Article  Google Scholar 

  29. 29.

    Hsu H-C, Tan L-Y, Au L-C, Lee Y-M, Lieu C-H, Tsai W-H, et al. Detection of bcr-abl gene expression at a low level in blood cells of some patients with essential thrombocythemia. J Lab Clin Med United States. 2004;143(2):125–9.

    CAS  Article  Google Scholar 

  30. 30.

    Jelinek J, Oki Y, Gharibyan V, Bueso-Ramos C, Prchal JT, Verstovsek S, et al. JAK2 mutation 1849G>T is rare in acute leukemias but can be found in CMML, Philadelphia chromosome-negative CML, and megakaryocytic leukemia. Blood. United States. 2005;106(10):3370–3.

    CAS  Google Scholar 

  31. 31.

    Jost E, Do O N, Dahl E, Maintz CE, Jousten P, Habets L, et al. Epigenetic alterations complement mutation of JAK2 tyrosine kinase in patients with BCR/ABL-negative myeloproliferative disorders. Leukemia. England; 2007;21(3):505–510.

    CAS  PubMed  Article  PubMed Central  Google Scholar 

  32. 32.

    Zhang S, Li W, Song J, Xu W, Qiu H, Li J. The investigation of JAK2 V617F point mutation in myeloproliferative disorders by allele-specific polymerase chain reaction in combination with sequence analysis. Zhonghua Yi Xue Za Zhi. China. 2007;87(30):2109–12.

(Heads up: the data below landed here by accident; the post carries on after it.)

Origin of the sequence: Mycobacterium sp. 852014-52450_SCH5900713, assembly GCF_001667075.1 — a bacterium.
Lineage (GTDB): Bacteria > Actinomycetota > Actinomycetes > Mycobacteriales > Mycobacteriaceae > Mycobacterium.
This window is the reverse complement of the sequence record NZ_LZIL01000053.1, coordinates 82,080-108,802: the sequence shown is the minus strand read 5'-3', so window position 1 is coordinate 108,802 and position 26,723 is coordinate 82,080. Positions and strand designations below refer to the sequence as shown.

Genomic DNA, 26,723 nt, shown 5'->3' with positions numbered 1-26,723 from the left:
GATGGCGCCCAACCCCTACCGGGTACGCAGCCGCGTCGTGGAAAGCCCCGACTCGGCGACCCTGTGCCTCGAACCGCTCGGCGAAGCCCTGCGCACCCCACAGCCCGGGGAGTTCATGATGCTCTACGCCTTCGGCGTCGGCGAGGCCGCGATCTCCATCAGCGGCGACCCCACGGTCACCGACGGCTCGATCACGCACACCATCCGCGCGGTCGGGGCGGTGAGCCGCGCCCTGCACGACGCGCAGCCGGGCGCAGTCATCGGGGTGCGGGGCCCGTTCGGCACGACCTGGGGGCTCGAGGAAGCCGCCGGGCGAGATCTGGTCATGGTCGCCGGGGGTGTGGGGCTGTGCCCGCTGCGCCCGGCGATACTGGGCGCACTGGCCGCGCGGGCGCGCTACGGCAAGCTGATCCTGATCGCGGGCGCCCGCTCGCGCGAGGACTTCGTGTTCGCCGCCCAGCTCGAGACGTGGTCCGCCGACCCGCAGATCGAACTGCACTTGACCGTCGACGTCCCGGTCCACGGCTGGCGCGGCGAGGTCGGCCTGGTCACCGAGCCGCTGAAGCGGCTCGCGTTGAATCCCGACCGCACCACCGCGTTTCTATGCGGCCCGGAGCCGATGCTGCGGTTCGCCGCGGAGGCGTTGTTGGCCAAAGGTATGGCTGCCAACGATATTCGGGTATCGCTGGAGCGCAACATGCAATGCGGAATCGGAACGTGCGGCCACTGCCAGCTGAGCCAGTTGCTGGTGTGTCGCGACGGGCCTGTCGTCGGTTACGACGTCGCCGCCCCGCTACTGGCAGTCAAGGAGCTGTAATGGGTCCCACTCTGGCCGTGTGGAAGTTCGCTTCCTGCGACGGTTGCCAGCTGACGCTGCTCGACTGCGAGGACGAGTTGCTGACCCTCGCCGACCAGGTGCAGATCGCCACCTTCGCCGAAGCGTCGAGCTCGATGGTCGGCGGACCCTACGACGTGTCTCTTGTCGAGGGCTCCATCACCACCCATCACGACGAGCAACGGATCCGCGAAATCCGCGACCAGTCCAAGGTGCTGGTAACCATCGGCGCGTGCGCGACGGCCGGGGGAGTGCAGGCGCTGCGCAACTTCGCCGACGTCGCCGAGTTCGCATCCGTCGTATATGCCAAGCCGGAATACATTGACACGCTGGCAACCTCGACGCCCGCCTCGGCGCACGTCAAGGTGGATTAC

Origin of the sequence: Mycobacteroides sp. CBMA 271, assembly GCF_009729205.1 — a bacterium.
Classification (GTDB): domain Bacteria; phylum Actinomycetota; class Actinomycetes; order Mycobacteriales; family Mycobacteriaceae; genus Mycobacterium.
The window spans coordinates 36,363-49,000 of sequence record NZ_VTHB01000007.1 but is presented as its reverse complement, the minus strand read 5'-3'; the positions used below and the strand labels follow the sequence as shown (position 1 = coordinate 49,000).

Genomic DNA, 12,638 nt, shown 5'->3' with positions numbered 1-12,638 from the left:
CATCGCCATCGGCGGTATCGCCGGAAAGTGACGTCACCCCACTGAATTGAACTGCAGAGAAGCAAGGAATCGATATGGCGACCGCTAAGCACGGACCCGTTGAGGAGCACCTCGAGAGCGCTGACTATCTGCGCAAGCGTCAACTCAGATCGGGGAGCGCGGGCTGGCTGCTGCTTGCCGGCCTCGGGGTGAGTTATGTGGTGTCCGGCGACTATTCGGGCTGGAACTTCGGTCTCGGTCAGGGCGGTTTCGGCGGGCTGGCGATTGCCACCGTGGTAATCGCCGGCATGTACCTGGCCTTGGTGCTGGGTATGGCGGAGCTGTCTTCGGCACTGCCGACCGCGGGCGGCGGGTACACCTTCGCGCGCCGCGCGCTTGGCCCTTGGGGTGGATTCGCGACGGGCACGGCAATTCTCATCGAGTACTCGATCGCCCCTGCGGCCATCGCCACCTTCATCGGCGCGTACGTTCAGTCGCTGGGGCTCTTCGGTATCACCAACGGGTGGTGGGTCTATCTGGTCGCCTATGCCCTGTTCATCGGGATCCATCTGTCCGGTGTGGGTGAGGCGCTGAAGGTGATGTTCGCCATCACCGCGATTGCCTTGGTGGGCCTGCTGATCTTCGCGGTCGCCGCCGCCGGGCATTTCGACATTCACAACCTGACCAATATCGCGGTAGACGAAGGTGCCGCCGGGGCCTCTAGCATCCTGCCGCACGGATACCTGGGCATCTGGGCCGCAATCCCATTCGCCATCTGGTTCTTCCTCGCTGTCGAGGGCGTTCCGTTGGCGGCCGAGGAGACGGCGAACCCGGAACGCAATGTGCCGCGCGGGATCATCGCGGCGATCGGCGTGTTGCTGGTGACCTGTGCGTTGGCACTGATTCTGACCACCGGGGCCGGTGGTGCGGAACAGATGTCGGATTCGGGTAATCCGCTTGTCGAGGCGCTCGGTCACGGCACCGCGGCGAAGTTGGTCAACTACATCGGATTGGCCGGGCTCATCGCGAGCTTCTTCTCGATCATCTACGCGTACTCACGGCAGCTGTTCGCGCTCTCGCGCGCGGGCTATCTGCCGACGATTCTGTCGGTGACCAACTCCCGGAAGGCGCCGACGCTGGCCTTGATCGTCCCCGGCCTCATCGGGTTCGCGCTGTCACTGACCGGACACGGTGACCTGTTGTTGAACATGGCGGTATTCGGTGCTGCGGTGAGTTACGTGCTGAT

CAS  Google Scholar 

  33. 33.

    Najfeld V, Cozza A, Berkofsy-Fessler W, Prchal J, Scalise A. Numerical gain and structural rearrangements of JAK2, identified by FISH, characterize both JAK2617V>F-positive and -negative patients with Ph-negative MPD, myelodysplasia, and B-lymphoid neoplasms. Exp Hematol Netherlands. 2007;35(11):1668–76.

    CAS  Article  Google Scholar 

  34. 34.

    Suzuki R, Onizuka M, Kojima M, Shimada M, Tsuboi K, Ogawa Y, et al. Infrequent hypermethylation of WIF-1 promoter in BCR/ABL-negative myeloproliferative disorders. Tokai J Exp Clin Med Japan. 2007;32(4):131–5.

    CAS  Google Scholar 

  35. 35.

    Xu W, Li J-Y, Xia J, Zhang S-J, Fan L, Qiao C. MPL W515L mutation in Chinese patients with myeloproliferative diseases. Leuk Lymphoma. England. 2008;49(5):955–8.

    CAS  Article  Google Scholar 

  36. 36.

    Lucia E, Martino B, Mammi C, Vigna E, Mazzone C, Gentile M, et al. The incidence of JAK2 V617F mutation in bcr/abl-negative chronic myeloproliferative disorders: assessment by two different detection methods. Leuk Lymphoma England. 2008;49(10):1907–15.

    CAS  Article  Google Scholar 

  37. 37.

    Tefferi A, Sirhan S, Sun Y, Lasho T, Finke CM, Weisberger J, et al. Oligonucleotide array CGH studies in myeloproliferative neoplasms: comparison with JAK2V617F mutational status and conventional chromosome analysis. Leuk Res. England. 2009;33(5):662–4.